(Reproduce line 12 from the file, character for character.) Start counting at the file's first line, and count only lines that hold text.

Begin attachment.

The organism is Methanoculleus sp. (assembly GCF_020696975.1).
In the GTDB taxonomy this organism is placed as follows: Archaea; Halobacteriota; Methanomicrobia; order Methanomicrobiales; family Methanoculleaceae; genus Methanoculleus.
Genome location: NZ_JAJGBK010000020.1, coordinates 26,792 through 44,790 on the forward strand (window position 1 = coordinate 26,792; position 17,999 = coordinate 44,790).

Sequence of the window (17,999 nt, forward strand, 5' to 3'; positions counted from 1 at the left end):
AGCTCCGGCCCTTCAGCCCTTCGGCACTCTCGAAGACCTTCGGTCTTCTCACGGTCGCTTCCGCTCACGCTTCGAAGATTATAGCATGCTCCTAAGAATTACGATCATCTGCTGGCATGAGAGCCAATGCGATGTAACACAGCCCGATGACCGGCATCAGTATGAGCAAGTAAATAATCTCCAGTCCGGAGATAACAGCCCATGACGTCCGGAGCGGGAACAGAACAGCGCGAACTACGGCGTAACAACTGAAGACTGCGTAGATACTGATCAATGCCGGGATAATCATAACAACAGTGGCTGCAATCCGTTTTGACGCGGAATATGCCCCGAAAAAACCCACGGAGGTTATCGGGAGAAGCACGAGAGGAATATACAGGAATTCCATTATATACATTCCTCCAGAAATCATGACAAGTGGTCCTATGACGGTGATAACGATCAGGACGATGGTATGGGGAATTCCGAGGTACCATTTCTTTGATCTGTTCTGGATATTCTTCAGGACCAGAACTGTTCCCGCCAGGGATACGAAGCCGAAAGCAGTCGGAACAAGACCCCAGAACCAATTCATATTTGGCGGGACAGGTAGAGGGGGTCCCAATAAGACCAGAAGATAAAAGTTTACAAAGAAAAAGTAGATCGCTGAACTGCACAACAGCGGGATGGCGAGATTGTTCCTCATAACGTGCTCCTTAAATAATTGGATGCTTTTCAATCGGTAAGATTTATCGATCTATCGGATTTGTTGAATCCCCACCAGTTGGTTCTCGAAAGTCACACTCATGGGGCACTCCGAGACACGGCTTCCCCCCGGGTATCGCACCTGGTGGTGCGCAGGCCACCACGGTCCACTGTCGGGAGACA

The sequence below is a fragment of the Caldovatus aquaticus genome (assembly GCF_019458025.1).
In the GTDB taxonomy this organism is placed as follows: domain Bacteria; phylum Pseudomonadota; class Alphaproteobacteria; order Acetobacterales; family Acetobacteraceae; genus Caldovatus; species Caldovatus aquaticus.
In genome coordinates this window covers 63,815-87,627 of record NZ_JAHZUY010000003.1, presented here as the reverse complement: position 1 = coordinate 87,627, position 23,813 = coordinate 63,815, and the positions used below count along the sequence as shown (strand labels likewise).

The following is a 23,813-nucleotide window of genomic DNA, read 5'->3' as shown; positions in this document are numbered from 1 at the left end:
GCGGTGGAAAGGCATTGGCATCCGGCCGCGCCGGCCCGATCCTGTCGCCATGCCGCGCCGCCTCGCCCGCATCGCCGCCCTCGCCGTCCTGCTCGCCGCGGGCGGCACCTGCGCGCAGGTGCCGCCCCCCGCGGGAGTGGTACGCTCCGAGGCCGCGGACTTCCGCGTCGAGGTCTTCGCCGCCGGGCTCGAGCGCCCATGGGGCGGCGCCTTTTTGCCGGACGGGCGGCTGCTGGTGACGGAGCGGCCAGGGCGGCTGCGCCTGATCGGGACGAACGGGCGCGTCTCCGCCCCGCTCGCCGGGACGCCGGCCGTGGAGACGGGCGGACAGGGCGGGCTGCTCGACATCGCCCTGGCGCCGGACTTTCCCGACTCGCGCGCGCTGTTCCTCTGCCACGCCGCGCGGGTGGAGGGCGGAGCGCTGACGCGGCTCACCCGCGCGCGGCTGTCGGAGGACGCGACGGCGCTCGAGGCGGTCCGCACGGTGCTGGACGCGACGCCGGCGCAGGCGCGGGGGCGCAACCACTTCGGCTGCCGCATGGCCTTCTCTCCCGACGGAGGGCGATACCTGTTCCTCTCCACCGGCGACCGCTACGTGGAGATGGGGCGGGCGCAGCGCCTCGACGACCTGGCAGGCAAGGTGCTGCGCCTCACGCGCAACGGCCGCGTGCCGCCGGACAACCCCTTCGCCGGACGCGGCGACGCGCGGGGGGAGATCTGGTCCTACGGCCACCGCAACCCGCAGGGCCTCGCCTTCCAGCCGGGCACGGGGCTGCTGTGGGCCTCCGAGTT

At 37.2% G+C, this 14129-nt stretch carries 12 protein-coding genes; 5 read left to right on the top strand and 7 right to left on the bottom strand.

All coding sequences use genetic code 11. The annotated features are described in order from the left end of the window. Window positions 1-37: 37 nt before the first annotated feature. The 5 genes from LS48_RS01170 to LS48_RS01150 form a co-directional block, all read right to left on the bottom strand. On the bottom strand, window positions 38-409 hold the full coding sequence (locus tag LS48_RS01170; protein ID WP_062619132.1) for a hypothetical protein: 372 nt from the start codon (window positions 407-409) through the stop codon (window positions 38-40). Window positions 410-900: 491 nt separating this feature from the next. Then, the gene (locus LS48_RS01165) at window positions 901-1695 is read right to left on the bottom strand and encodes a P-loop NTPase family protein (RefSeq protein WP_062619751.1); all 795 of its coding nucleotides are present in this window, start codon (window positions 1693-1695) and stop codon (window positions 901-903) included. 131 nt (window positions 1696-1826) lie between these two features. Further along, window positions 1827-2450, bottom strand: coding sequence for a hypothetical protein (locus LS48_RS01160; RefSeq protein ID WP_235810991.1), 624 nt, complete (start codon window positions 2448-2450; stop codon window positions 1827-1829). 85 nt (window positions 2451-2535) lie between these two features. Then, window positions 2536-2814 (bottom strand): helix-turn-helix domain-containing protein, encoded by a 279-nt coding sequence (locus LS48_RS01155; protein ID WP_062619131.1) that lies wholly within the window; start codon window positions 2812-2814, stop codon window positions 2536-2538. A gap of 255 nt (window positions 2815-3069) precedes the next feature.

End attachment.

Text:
All coding sequences use genetic code 11. The annotated features are described in order from the left end of the window. Window positions 1-37: 37 nt before the first annotated feature. The 5 genes from LS48_RS01170 to LS48_RS01150 form a co-directional block, all read right to left on the bottom strand. On the bottom strand, window positions 38-409 hold the full coding sequence (locus tag LS48_RS01170; protein ID WP_062619132.1) for a hypothetical protein: 372 nt from the start codon (window positions 407-409) through the stop codon (window positions 38-40). Window positions 410-900: 491 nt separating this feature from the next. Then, the gene (locus LS48_RS01165) at window positions 901-1695 is read right to left on the bottom strand and encodes a P-loop NTPase family protein (RefSeq protein WP_062619751.1); all 795 of its coding nucleotides are present in this window, start codon (window positions 1693-1695) and stop codon (window positions 901-903) included. 131 nt (window positions 1696-1826) lie between these two features. Further along, window positions 1827-2450, bottom strand: coding sequence for a hypothetical protein (locus LS48_RS01160; RefSeq protein ID WP_235810991.1), 624 nt, complete (start codon window positions 2448-2450; stop codon window positions 1827-1829). 85 nt (window positions 2451-2535) lie between these two features. Then, window positions 2536-2814 (bottom strand): helix-turn-helix domain-containing protein, encoded by a 279-nt coding sequence (locus LS48_RS01155; protein ID WP_062619131.1) that lies wholly within the window; start codon window positions 2812-2814, stop codon window positions 2536-2538. A gap of 255 nt (window positions 2815-3069) precedes the next feature.